MATAWAN — It was a rare sight — Governor Chris Christie borderline remorseful as he defended his notoriously combative actions in front of a woman who had bluntly told him she really feels he needs to “tone it down a little bit if you want to become president of the United States.”
He didn’t go as far as to apologize for any specific incident, of course. But that was the image attendees of his latest town hall got today of Christie when Cheryl Meyer, a local school teacher, asked him why acts the way he does — why the press “seems to get your worst side all the time,” she told him — at the Old Bridge High School.
“How do you explain that?” Meyers asked, referring to the handful of times Christie has lashed out at protesters and critics, often catching flak for it from the press and public. “When you’re a governor and the highest office of New Jersey, and you start screaming at people.”
Christie, who had just finished chastising a previous audience member for inaccurately characterizing a recent settlement between the state and oil giant Exxon Mobil over a series of environmental lawsuits, answered Meyer in a comparatively gentler way, thanking her for her “advice” and explaining that while he sometimes regrets letting frustration get the best of him, it’s ultimately what makes him a preferable politician.
“The fact is that for me, anything that I’ve ever said in my public life is not something that I would necessarily say again. I think almost every person in this world who has had interactions in their public lives with other human beings who would say there has been times they wish they had said something differently,” Christie said. “Now the difference for me is that many of my interactions happen with 10, 12 TV cameras around.”
“The way I see it is when I say something I think is over the line, well, I’ll apologize for that. I’m not perfect, nobody is. But the one thing people never have to worry about is what I’m thinking,” he added.
The Republican — an unannounced candidate for the 2016 GOP nomination — scoffed at the “political speak” he said many public officials employ in their dealings with the press and their constituents, which he defined as an act where politicians sit around and wonder “what’s the blandest, most vanilla thing I can possibly say” when asked tough questions.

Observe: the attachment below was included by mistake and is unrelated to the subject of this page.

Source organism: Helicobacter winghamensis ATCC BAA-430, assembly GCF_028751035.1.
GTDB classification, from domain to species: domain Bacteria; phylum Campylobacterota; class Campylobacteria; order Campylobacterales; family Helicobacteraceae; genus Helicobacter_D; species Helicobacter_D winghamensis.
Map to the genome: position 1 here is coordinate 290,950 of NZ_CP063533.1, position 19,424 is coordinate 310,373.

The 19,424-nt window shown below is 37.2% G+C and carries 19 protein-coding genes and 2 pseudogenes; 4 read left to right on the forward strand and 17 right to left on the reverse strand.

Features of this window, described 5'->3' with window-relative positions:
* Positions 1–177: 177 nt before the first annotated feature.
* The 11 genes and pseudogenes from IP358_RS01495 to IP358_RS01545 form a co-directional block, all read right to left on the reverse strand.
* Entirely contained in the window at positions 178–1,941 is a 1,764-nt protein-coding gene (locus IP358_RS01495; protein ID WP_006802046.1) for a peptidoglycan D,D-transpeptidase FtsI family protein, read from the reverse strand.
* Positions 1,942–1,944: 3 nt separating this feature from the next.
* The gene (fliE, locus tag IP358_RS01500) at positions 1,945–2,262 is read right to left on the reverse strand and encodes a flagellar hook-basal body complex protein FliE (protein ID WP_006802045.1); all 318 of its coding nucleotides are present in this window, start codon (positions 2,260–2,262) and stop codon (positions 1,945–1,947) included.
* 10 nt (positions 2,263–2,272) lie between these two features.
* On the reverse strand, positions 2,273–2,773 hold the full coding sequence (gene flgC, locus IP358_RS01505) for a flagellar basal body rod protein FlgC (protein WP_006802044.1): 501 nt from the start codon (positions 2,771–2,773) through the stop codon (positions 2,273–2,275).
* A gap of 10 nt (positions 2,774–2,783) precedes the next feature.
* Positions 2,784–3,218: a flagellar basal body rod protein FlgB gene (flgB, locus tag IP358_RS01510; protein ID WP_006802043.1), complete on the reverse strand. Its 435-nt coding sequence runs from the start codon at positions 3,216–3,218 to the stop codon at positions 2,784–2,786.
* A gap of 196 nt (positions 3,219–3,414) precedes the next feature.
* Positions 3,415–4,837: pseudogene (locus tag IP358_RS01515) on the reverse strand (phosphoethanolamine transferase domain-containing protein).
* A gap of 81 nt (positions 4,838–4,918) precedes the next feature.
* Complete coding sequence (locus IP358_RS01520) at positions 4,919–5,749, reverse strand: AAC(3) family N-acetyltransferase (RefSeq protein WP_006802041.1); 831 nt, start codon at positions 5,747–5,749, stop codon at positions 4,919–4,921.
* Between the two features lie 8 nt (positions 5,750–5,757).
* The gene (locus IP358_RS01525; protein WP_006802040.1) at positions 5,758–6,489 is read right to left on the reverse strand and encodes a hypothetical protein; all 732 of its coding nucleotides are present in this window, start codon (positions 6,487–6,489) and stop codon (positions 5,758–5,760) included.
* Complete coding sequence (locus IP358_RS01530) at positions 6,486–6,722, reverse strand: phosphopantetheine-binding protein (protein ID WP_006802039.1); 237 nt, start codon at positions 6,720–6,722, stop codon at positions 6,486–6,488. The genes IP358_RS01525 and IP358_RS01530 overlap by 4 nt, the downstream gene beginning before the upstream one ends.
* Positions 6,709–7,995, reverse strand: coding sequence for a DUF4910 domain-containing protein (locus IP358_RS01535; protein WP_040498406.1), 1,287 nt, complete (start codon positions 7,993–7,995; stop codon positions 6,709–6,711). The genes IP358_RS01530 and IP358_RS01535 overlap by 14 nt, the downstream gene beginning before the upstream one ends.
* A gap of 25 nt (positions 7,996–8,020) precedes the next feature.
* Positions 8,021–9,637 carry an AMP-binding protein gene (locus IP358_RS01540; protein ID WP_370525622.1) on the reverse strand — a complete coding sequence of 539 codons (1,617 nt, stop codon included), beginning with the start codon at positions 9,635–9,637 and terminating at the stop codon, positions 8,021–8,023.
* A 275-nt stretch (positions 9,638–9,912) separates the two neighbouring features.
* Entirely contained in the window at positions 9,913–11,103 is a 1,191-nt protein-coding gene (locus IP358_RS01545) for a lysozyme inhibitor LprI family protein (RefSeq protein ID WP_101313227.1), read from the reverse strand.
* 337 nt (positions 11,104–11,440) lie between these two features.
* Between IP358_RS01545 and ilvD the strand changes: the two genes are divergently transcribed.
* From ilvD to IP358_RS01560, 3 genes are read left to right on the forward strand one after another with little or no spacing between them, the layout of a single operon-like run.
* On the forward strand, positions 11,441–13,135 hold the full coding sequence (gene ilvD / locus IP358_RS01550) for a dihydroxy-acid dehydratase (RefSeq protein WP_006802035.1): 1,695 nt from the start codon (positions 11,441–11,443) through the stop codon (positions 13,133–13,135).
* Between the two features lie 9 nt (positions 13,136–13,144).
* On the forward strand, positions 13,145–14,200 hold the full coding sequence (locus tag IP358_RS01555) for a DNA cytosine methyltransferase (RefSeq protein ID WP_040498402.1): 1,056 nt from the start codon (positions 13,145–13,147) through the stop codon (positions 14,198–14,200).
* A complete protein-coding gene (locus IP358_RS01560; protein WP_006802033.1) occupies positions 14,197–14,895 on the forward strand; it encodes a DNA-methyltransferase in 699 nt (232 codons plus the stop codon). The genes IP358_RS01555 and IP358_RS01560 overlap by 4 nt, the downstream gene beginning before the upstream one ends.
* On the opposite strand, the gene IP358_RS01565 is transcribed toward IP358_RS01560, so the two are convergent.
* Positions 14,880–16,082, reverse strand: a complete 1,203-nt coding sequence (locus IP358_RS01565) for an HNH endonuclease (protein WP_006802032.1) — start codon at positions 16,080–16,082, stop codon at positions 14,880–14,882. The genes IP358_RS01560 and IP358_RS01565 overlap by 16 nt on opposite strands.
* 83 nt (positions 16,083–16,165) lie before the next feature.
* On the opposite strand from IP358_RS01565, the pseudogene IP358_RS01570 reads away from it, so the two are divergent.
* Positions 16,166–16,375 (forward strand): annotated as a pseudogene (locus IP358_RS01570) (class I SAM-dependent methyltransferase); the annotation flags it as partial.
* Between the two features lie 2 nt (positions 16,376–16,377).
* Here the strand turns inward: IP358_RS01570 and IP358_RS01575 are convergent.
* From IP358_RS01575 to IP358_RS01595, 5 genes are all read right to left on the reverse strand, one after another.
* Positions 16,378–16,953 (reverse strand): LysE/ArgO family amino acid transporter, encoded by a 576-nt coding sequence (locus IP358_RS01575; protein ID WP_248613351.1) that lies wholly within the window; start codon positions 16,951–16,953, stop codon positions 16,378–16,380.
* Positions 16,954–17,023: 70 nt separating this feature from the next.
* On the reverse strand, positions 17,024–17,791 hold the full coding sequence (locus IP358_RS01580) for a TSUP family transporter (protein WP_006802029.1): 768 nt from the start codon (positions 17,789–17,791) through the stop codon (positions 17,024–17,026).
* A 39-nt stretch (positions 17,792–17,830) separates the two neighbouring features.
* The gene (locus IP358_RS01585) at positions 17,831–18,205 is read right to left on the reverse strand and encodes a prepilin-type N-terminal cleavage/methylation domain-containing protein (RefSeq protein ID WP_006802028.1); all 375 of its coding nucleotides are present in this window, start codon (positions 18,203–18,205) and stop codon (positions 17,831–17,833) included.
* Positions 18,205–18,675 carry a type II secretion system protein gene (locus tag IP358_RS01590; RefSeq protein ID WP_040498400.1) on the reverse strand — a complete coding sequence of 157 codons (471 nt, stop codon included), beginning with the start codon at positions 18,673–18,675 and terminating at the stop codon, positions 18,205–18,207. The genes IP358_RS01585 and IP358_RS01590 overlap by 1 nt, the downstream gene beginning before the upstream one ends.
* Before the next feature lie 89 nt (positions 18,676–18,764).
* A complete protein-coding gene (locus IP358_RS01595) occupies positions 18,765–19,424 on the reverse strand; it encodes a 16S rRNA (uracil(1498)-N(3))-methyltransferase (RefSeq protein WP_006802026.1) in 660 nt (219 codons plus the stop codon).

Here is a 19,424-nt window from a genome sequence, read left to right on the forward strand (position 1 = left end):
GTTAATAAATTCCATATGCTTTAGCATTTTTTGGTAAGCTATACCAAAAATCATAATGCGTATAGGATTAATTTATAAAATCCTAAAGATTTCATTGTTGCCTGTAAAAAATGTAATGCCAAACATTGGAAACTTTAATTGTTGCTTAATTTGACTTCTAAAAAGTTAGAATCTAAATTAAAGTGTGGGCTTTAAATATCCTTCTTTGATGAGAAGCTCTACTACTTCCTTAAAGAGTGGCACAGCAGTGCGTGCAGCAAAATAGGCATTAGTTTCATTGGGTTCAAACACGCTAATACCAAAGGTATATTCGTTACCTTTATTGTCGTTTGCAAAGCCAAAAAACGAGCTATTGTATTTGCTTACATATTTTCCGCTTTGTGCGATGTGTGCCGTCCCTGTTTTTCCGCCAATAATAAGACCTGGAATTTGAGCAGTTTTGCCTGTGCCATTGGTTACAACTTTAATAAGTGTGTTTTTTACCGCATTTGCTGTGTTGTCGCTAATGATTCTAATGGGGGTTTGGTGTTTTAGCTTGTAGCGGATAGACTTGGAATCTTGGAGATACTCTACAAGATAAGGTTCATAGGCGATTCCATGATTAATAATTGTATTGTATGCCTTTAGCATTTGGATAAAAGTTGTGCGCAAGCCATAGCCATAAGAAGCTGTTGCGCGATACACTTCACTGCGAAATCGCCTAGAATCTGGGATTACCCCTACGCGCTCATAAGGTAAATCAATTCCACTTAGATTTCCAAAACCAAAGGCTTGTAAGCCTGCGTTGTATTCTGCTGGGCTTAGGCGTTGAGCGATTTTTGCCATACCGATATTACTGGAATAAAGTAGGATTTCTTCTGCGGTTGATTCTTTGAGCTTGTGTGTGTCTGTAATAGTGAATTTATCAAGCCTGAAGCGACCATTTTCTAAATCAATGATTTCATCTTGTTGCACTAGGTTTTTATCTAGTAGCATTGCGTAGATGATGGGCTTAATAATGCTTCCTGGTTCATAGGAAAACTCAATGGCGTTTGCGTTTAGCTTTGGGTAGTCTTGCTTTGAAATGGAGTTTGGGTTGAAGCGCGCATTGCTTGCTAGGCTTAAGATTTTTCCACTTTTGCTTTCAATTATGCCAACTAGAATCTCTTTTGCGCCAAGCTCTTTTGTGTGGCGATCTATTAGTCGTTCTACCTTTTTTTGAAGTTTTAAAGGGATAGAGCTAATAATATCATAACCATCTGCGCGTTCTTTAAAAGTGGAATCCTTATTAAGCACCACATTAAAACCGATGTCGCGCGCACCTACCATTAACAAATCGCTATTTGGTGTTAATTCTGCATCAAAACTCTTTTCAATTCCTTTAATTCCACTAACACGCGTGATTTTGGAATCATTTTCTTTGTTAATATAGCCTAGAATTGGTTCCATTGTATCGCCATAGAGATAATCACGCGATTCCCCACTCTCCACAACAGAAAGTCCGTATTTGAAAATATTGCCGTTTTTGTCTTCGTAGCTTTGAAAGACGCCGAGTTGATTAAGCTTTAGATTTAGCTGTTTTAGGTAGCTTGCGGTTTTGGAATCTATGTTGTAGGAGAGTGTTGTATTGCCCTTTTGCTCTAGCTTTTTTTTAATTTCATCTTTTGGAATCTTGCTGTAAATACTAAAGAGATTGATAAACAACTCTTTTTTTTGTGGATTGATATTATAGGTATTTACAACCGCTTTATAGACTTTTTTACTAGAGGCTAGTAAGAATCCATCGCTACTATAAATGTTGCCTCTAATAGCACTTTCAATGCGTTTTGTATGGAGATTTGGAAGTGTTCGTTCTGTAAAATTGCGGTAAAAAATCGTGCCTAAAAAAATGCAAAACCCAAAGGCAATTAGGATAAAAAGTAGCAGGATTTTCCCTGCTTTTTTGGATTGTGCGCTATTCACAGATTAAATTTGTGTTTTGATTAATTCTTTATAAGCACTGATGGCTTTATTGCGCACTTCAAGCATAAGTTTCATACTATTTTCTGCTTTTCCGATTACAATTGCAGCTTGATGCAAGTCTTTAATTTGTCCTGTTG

“I’m just not like that,” Christie said. “Vanilla, plain, even — that’s not going to be me.”
“In public life sometimes, people will just try and push your button,” he added. “I can tell you in my public life, I have had my button pushed a hundred times more than they’ve actually gotten through with pushing. And there’s a lot of different reasons that happens. Sometimes, I just want to do it.”
Other times, Christie said, “you’re just having a bad day. Some times you didn’t sleep the night before. Sometimes you didn’t eat all day.”
“But when you put all of it together, what I would say to the American people, if I decide to do that, is this. I think we’ve had too much of people in public life pretending to be somebody,” he continued. “With me, you’re going get what you see. Some days, that’s going to make you go, no thank you Christie. And other days, it’s going to make you go, I’m glad he said that, because it need to be said.”
Christie added he is “trying to get better everyday,” and vowed to never sound like “Charlie Brown’s teacher — you know, the one that goes wah, wah, wah.”
“I will never sound like that,” Christie said. “And if it turns out, whether it’s from people in the state or people in the country, that that wasn’t their cup of tea, I’d rather go home. Because, like my mom said, if you try and pretend to be someone else, you have to remember who you tried to pretend to be, and that can get both tiring and ineffective.”
All in all, it was a somewhat unique insight into the psyche of Chris Christie, a man who has built a national profile in part atop the YouTube moments derived directly from the often times loud exchanges the governor has had with guests at town halls and press conferences like this one.
Arguably the most widely circulated of those exchanges was one in which he told a Hurricane Sandy activist to “sit down and shut up” during a storm anniversary tour last year.
That activist — whose name in Jim Keady, and who is now an Assembly candidate in the 30th legislative district — was in attendance this afternoon. Contrary to Christie’s rhetoric, Keady said he has not received an apology for Christie’s outburst on that day.
There was, however, at least one area of interpersonal relations where Christie refused to concede his brash tactics.
“I will say this about name calling,” Christie said. “There are sometimes when you look at someone and there’s just no other word left.”